A few years ago, the LG G5 was considered the most innovative phone by some due to its features, which made a significant impact on the market. The phone introduced the concept of a proper dual camera, which consisted of two camera modules with different focal lengths, and not a 3D camera or depth sensor like the Optimus 3D.
The main camera had a 16MP resolution and featured Optical Image Stabilization (OIS) and Laser autofocus, which LG heavily promoted back then. The ultrawide camera on the G5 was also impressive, with a 9mm lens that offered a wider field of view than most smartphones even today. Although it had an 8MP resolution, its 135° field of view was a standout feature in 2016, and some phones still only offer a 105° field of view.
This passage discusses the features of the LG G5 smartphone, which was designed to break away from the mundane routine of smartphone design. Unlike its predecessor, the V10, which had a dual camera and a second-screen design, the LG G5 had a single 8MP front-facing camera located on the upper bezel.
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The phone also departed from LG’s signature design feature of placing the volume rocker on the back. Instead, it introduced a modular design concept that allowed users to swap out the bottom segment, known as the “Magic Slot,” with different modules.
These modules included the LG Cam Plus, which provided a camera grip with an additional 1,200mAh battery and physical camera controls such as a shutter key, camcorder button, a zoom dial, and an on/off toggle. Another module was the LG Hi-Fi Plus, which boasted a Bang & Olufsen DAC and a more powerful speaker, branded as “B&O Play.” The Hi-Fi Plus also had the added benefit of being able to function as a standard USB DAC and AMP for PCs and other Android phones.
The LG G5 modular design made it possible to remove the bottom segment and easily replace the battery. This was in contrast to other smartphones at the time, which had built-in batteries that were difficult or impossible to replace. While the G5’s modular design was not as radical as Google’s Project Ara, it still offered users a practical approach to customizing their smartphones. Overall, the LG5’s innovative features and modular design made it stand out in the world of smartphone design.
The design of the LG G5 featured a Magic Slot which made the phone not water resistant, and the battery had a relatively small capacity of 2,800mAh, although it did support 18W fast charging and allowed users to carry a spare battery. LG had planned to release a battery module with more juice, but it never came to fruition. Despite its modularity, the LG G5 marked a shift for the company, as it moved away from the larger 5.5-inch displays of the G3 and G4 and opted for a smaller 5.3-inch screen.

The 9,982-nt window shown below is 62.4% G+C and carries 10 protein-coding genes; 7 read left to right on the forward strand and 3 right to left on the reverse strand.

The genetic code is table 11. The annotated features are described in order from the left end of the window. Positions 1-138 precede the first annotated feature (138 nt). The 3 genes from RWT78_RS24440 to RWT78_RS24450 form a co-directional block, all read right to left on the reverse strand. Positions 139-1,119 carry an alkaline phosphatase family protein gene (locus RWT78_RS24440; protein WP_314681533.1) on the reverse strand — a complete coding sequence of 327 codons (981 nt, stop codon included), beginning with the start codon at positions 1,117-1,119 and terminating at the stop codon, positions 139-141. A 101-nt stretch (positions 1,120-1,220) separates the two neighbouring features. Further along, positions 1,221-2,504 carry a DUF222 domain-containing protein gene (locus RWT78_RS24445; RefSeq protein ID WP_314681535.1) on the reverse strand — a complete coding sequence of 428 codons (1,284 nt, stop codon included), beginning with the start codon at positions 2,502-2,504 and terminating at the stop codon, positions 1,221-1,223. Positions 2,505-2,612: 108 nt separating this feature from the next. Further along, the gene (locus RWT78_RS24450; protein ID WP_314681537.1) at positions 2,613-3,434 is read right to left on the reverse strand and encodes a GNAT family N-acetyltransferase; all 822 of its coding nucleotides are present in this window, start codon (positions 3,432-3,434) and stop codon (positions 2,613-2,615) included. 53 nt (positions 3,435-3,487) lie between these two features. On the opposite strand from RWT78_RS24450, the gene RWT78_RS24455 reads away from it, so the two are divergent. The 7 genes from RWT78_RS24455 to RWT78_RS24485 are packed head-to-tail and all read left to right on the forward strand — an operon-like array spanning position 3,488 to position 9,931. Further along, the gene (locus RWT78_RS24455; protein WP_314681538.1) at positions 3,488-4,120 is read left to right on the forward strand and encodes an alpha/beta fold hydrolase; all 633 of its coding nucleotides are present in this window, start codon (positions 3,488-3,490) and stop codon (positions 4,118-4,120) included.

The phone had an aluminum alloy body, but the finish was unusual and did not feel like metal. Several months after launching the flagship at MWC, LG released a cheaper version called the LG G5 SE in South America and China, which had less powerful hardware, including a Snapdragon 652 processor, 3GB of RAM, and 32GB of eMMC 5.1 storage. The camera lenses were also narrower, with the main module having a 29mm lens and the ultrawide having a 12mm lens, which was still considered wide by modern standards.
The LG G5 SE had a Magic Slot design, which was intended to create a modular ecosystem, but LG didn’t put much effort into it, and the V20 and G6 didn’t have the feature. The G5’s legacy is not positive, and LG struggled in the smartphone market in the years following its release.
After the G5 launched, LG had to lower its shipping target, and the phone was blamed for the company’s underperformance. The G4 from the previous year also underperformed, and LG suffered losses. Despite investing heavily in innovation and design, LG’s sales continued to decline, and the company eventually exited the smartphone market in 2021.